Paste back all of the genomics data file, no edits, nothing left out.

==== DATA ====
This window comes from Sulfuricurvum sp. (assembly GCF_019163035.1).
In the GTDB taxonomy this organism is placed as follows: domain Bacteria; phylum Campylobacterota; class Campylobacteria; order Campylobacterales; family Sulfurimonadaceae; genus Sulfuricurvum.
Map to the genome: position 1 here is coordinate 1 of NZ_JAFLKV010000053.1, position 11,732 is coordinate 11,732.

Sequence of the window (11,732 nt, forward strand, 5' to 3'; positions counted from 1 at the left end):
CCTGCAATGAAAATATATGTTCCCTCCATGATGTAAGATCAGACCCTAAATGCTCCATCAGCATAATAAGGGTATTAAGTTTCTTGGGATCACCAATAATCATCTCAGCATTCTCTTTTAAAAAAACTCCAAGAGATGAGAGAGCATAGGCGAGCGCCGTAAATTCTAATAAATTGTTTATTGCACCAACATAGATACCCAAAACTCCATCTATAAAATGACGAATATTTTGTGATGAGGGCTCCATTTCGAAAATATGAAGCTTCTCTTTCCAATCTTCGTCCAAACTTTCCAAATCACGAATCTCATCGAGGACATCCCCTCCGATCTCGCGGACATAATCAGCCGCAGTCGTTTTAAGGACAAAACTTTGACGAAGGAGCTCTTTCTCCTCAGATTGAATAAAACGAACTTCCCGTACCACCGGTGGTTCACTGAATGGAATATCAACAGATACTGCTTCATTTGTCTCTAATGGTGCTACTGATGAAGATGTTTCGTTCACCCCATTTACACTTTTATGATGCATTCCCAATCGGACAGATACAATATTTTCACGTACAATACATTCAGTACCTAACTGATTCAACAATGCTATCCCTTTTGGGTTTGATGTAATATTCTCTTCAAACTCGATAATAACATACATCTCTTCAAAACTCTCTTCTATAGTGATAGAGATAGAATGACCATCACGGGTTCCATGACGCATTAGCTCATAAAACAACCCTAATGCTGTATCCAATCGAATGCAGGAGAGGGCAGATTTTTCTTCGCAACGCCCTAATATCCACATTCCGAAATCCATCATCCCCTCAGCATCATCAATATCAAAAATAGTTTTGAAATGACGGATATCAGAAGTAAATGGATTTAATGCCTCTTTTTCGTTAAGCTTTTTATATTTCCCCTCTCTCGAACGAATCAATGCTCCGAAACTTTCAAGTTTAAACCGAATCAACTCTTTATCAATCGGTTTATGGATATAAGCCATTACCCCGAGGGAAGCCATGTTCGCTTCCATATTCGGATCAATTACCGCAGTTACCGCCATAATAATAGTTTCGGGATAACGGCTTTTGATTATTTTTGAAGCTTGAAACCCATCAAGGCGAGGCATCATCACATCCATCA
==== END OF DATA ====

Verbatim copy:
This window comes from Sulfuricurvum sp. (assembly GCF_019163035.1).
In the GTDB taxonomy this organism is placed as follows: domain Bacteria; phylum Campylobacterota; class Campylobacteria; order Campylobacterales; family Sulfurimonadaceae; genus Sulfuricurvum.
Map to the genome: position 1 here is coordinate 1 of NZ_JAFLKV010000053.1, position 11,732 is coordinate 11,732.

Sequence of the window (11,732 nt, forward strand, 5' to 3'; positions counted from 1 at the left end):
CCTGCAATGAAAATATATGTTCCCTCCATGATGTAAGATCAGACCCTAAATGCTCCATCAGCATAATAAGGGTATTAAGTTTCTTGGGATCACCAATAATCATCTCAGCATTCTCTTTTAAAAAAACTCCAAGAGATGAGAGAGCATAGGCGAGCGCCGTAAATTCTAATAAATTGTTTATTGCACCAACATAGATACCCAAAACTCCATCTATAAAATGACGAATATTTTGTGATGAGGGCTCCATTTCGAAAATATGAAGCTTCTCTTTCCAATCTTCGTCCAAACTTTCCAAATCACGAATCTCATCGAGGACATCCCCTCCGATCTCGCGGACATAATCAGCCGCAGTCGTTTTAAGGACAAAACTTTGACGAAGGAGCTCTTTCTCCTCAGATTGAATAAAACGAACTTCCCGTACCACCGGTGGTTCACTGAATGGAATATCAACAGATACTGCTTCATTTGTCTCTAATGGTGCTACTGATGAAGATGTTTCGTTCACCCCATTTACACTTTTATGATGCATTCCCAATCGGACAGATACAATATTTTCACGTACAATACATTCAGTACCTAACTGATTCAACAATGCTATCCCTTTTGGGTTTGATGTAATATTCTCTTCAAACTCGATAATAACATACATCTCTTCAAAACTCTCTTCTATAGTGATAGAGATAGAATGACCATCACGGGTTCCATGACGCATTAGCTCATAAAACAACCCTAATGCTGTATCCAATCGAATGCAGGAGAGGGCAGATTTTTCTTCGCAACGCCCTAATATCCACATTCCGAAATCCATCATCCCCTCAGCATCATCAATATCAAAAATAGTTTTGAAATGACGGATATCAGAAGTAAATGGATTTAATGCCTCTTTTTCGTTAAGCTTTTTATATTTCCCCTCTCTCGAACGAATCAATGCTCCGAAACTTTCAAGTTTAAACCGAATCAACTCTTTATCAATCGGTTTATGGATATAAGCCATTACCCCGAGGGAAGCCATGTTCGCTTCCATATTCGGATCAATTACCGCAGTTACCGCCATAATAATAGTTTCGGGATAACGGCTTTTGATTATTTTTGAAGCTTGAAACCCATCAAGGCGAGGCATCATCACATCCATCA